DO THIS NOW: Demand A Replacement for Commerce @SecretaryRoss Because Insider Trading
June 22, 2018
In late October 2017, just days before the so-called Paradise Papers would reveal that, when he divested some of his holdings upon taking office, Wilbur Ross retained assets in a shipping company related to Vladimir Putin’s inner circle.
Ross had not disclosed the investment and apparently had no legal obligation to do so.
Still, the realization that the commerce secretary held a stake in a company tied to Putin at a time of Russo-American tension was likely to be damaging, so Ross apparently decided to make a buck off the bad news. Three days after a New York Times reporter contacted Ross to inquire about the stake in Navigator Holdings, the company, he took a short position on it—in effect, betting the value of his investment would drop.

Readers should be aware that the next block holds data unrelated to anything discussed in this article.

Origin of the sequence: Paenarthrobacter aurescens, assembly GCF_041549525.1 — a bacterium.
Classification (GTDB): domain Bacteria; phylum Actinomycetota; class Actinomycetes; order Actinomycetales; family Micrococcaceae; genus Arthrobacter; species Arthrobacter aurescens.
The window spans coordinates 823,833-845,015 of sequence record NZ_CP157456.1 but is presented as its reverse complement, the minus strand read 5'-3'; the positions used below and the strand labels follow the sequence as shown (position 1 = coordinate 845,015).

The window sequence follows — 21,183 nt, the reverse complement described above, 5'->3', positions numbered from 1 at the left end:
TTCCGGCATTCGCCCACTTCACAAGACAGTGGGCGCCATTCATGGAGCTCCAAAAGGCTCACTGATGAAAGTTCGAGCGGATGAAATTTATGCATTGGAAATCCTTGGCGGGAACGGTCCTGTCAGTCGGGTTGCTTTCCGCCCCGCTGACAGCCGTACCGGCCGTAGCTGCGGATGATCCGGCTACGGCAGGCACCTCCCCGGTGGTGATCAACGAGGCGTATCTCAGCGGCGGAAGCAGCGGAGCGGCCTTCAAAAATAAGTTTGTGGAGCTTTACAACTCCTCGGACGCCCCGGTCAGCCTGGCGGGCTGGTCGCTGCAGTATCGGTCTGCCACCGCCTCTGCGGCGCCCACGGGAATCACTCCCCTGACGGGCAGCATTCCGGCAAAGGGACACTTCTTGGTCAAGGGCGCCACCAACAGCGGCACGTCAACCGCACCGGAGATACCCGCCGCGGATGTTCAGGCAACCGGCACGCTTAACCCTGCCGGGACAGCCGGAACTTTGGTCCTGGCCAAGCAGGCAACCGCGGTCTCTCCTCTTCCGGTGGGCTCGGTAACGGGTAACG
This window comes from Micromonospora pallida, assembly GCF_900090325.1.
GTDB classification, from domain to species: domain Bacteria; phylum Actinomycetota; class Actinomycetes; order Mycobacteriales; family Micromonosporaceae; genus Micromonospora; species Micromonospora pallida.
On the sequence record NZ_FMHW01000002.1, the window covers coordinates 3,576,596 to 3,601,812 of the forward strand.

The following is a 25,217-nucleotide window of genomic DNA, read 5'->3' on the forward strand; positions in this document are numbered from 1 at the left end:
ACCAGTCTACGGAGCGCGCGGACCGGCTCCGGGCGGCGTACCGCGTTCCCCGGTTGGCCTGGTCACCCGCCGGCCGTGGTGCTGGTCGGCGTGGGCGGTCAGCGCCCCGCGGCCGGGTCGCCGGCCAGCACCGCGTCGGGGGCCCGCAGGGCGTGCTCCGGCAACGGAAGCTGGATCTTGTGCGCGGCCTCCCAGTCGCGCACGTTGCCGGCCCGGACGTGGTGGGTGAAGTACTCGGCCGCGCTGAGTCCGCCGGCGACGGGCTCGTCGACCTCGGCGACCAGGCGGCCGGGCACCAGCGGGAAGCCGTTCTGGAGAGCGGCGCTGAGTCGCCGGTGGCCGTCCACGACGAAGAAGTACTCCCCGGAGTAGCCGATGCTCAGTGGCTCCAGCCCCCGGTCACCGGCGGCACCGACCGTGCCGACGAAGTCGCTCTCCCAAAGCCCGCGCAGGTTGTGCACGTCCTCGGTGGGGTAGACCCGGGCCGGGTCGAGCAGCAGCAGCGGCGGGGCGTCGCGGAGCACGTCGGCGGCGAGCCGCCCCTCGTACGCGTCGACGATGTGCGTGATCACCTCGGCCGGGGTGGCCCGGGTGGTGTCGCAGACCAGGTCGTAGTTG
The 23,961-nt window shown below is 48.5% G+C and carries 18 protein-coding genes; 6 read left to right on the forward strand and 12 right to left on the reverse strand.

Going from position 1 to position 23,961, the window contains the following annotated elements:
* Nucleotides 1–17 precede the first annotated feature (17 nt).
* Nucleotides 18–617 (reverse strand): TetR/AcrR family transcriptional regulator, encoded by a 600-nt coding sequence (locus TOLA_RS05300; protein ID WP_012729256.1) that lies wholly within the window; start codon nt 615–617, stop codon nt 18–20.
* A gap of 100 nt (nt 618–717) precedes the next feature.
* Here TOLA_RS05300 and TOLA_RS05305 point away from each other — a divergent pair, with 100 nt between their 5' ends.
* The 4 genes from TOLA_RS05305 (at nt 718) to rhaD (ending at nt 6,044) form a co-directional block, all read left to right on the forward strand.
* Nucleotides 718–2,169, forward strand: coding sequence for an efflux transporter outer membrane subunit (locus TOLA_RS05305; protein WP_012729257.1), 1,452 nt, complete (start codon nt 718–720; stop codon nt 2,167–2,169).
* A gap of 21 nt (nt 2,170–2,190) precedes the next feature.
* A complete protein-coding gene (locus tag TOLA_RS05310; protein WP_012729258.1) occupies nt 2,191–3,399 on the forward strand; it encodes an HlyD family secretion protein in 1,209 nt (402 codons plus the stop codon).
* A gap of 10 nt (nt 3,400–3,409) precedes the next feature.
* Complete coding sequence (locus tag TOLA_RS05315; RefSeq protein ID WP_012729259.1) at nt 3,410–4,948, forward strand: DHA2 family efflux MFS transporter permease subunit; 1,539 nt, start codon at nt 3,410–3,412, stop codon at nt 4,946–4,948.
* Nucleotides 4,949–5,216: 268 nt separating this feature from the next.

When reports about Ross’s stake were published, the stock dropped. Ross then made a profit of between $100,000 and $250,000, according to disclosures. It looks like an ingenious maneuver: He absorbed the public-relations damage, but at least made some cash from it. That maneuver, however, is a form of insider trading, which government officials are prohibited from doing.
DO THIS NOW: Call your Senators and the White House and Demand that Wilbur Ross Be Replaced at the Commerce Department
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